Constantine II, whose full name was Flavius Claudius Constantinus, was the son of Constantine I and Fausta .1 Primary sources for the life and reign of Constantine II are scarce. 2 He was probably born in Arles in the summer of 316 A.D. and, like his brothers, raised as a Christian. He was made a Caesar on 1 March 317 and was involved in military expeditions at an early age. 3 For instance, in 323, he seems to have taken part in Constantine I's campaigns against the Sarmatians. 4 In 326, he was nominally put in command of Gaul at the age of 10 soon after the death of his half-brother Crispus .5 Constantine II's generals apparently won a victory over the Alamanni, since the title Alamannicus appears on his inscriptions from the year 330. 6 In 332 he was Constantine I's field commander during the latter's campaign against the Goths. 7 Before 335 he was married, but his wife's name is not known. In the years before his father's death in 337, he held court in Gaul. 8

Following the death of their father on 22 May 337, and the subsequent murder of other relatives and heirs, 9 Constantine II and his two brothers met in the first part of September 337 in Pannonia where they were acclaimed Augusti by the army to apportion the empire among themselves . 10 Constantine's new realm included Britain, Gaul, and Spain. Upon his accession, he freed the fiery Trinitarian Bishop Athanasius from his exile and allowed him to return to Alexandria. 11 Whether Constantine II was motivated by sincere Trinitarian belief (popular in his realm) or if he wanted to cause problems from his brother Constantius II is unclear. In 340 Constantine II, in an attempt to seize some of his brother Constans' realm, died in a battle fought near Aquileia .12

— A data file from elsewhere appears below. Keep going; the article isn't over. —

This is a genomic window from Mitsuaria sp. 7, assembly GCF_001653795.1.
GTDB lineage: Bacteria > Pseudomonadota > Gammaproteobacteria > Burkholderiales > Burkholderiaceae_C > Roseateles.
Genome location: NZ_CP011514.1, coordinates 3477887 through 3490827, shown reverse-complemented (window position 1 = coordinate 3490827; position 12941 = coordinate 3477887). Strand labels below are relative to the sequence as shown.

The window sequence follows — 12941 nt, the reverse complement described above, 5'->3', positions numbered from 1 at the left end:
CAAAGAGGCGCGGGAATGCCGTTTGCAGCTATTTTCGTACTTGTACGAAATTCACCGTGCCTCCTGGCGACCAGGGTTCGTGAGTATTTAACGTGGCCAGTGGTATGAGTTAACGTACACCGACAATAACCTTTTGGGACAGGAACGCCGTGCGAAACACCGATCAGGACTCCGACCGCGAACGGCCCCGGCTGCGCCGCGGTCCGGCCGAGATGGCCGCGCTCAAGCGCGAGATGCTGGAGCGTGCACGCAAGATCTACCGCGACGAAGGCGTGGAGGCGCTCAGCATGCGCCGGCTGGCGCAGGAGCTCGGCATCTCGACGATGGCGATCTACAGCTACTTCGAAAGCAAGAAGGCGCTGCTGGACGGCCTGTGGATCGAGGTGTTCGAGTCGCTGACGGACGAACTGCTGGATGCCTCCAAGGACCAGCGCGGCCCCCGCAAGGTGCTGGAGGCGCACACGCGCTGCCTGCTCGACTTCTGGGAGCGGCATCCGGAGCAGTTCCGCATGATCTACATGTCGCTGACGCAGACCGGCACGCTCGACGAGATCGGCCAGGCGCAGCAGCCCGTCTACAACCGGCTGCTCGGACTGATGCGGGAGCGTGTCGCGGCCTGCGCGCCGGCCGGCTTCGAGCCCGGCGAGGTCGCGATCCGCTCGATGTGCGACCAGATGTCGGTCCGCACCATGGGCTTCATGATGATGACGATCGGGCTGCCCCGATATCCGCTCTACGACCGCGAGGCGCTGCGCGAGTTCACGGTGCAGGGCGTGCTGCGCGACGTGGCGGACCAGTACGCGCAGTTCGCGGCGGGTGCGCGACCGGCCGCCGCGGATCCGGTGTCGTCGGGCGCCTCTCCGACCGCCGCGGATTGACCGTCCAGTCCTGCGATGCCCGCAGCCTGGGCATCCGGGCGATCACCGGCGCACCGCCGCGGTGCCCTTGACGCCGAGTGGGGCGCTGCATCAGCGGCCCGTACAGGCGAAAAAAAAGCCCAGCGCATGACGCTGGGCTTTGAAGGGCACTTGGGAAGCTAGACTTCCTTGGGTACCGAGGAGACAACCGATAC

Bibliography

Barnes, T.D. Athanasius and Constantius: Theology and Politics in the Constantinian Empire , Cambridge, 1993.

________. New Empire of Diocletian and Constantine . Cambridge, 1981.

DiMaio, Michael. Zonaras' Account of the Neo-Flavian Emperors , (Ph.D. diss., University of Missouri-Columbia, 1977).

________. and Duane W.-H.Arnold. " Per Vim, Per Caedem, Per Bellum : A Study of Murder and Ecclesiastical Politics in the Year 337 A.D.." Byzantion , 62(1992): 158ff.

________., Jörn Zeuge, and Jane Bethune. "The Proelium Cibalense et Proelium Campi Ardiensis : The First Civil War of Constantine I and Licinius I." AncW : 21(1990): 67ff.

________. "Smoke in the Wind: Zonaras' Use of Philostorgius, Zosimus, John of Antioch, and John of Rhodes in his Narrative on the Neo-Flavian Emperors,." Byzantion 58(1988): 230ff.

Guthrie, Patrick. "The Execution of Crispus," Phoenix 20 (1966): 325-331.